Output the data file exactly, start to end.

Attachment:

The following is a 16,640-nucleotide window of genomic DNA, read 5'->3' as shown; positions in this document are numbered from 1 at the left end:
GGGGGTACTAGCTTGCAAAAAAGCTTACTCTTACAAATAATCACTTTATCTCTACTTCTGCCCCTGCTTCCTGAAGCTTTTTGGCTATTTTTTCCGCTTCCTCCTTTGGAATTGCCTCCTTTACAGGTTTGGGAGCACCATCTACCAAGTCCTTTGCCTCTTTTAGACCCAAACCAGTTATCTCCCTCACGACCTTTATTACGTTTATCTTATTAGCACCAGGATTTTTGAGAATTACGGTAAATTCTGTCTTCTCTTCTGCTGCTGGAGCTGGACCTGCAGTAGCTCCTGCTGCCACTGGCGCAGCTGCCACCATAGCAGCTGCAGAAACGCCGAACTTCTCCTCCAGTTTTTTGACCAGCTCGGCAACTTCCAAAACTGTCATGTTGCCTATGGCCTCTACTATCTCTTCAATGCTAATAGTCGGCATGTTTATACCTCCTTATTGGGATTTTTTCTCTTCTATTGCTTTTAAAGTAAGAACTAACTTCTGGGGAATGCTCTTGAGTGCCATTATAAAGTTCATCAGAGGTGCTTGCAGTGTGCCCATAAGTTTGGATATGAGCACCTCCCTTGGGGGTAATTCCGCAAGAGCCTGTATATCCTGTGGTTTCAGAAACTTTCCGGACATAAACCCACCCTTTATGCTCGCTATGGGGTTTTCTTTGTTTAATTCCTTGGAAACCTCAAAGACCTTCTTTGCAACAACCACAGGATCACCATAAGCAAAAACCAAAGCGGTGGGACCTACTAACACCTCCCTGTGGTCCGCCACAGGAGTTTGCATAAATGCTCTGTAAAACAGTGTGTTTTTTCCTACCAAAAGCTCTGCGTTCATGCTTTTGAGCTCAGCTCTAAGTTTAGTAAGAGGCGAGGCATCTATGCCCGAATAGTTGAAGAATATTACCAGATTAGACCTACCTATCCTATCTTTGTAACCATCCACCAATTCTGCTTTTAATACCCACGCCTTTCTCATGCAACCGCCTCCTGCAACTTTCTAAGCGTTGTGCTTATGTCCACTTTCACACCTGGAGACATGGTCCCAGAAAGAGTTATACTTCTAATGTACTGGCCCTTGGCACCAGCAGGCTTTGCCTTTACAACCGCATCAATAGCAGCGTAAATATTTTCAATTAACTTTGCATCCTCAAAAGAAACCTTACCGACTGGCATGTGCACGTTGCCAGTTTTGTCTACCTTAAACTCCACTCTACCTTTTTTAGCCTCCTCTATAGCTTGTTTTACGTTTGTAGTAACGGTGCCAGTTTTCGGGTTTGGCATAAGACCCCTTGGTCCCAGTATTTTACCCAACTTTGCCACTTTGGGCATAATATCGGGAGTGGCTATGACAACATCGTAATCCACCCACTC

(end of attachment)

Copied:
The following is a 16,640-nucleotide window of genomic DNA, read 5'->3' as shown; positions in this document are numbered from 1 at the left end:
GGGGGTACTAGCTTGCAAAAAAGCTTACTCTTACAAATAATCACTTTATCTCTACTTCTGCCCCTGCTTCCTGAAGCTTTTTGGCTATTTTTTCCGCTTCCTCCTTTGGAATTGCCTCCTTTACAGGTTTGGGAGCACCATCTACCAAGTCCTTTGCCTCTTTTAGACCCAAACCAGTTATCTCCCTCACGACCTTTATTACGTTTATCTTATTAGCACCAGGATTTTTGAGAATTACGGTAAATTCTGTCTTCTCTTCTGCTGCTGGAGCTGGACCTGCAGTAGCTCCTGCTGCCACTGGCGCAGCTGCCACCATAGCAGCTGCAGAAACGCCGAACTTCTCCTCCAGTTTTTTGACCAGCTCGGCAACTTCCAAAACTGTCATGTTGCCTATGGCCTCTACTATCTCTTCAATGCTAATAGTCGGCATGTTTATACCTCCTTATTGGGATTTTTTCTCTTCTATTGCTTTTAAAGTAAGAACTAACTTCTGGGGAATGCTCTTGAGTGCCATTATAAAGTTCATCAGAGGTGCTTGCAGTGTGCCCATAAGTTTGGATATGAGCACCTCCCTTGGGGGTAATTCCGCAAGAGCCTGTATATCCTGTGGTTTCAGAAACTTTCCGGACATAAACCCACCCTTTATGCTCGCTATGGGGTTTTCTTTGTTTAATTCCTTGGAAACCTCAAAGACCTTCTTTGCAACAACCACAGGATCACCATAAGCAAAAACCAAAGCGGTGGGACCTACTAACACCTCCCTGTGGTCCGCCACAGGAGTTTGCATAAATGCTCTGTAAAACAGTGTGTTTTTTCCTACCAAAAGCTCTGCGTTCATGCTTTTGAGCTCAGCTCTAAGTTTAGTAAGAGGCGAGGCATCTATGCCCGAATAGTTGAAGAATATTACCAGATTAGACCTACCTATCCTATCTTTGTAACCATCCACCAATTCTGCTTTTAATACCCACGCCTTTCTCATGCAACCGCCTCCTGCAACTTTCTAAGCGTTGTGCTTATGTCCACTTTCACACCTGGAGACATGGTCCCAGAAAGAGTTATACTTCTAATGTACTGGCCCTTGGCACCAGCAGGCTTTGCCTTTACAACCGCATCAATAGCAGCGTAAATATTTTCAATTAACTTTGCATCCTCAAAAGAAACCTTACCGACTGGCATGTGCACGTTGCCAGTTTTGTCTACCTTAAACTCCACTCTACCTTTTTTAGCCTCCTCTATAGCTTGTTTTACGTTTGTAGTAACGGTGCCAGTTTTCGGGTTTGGCATAAGACCCCTTGGTCCCAGTATTTTACCCAACTTTGCCACTTTGGGCATAATATCGGGAGTGGCTATGACAACATCGTAATCCACCCACTC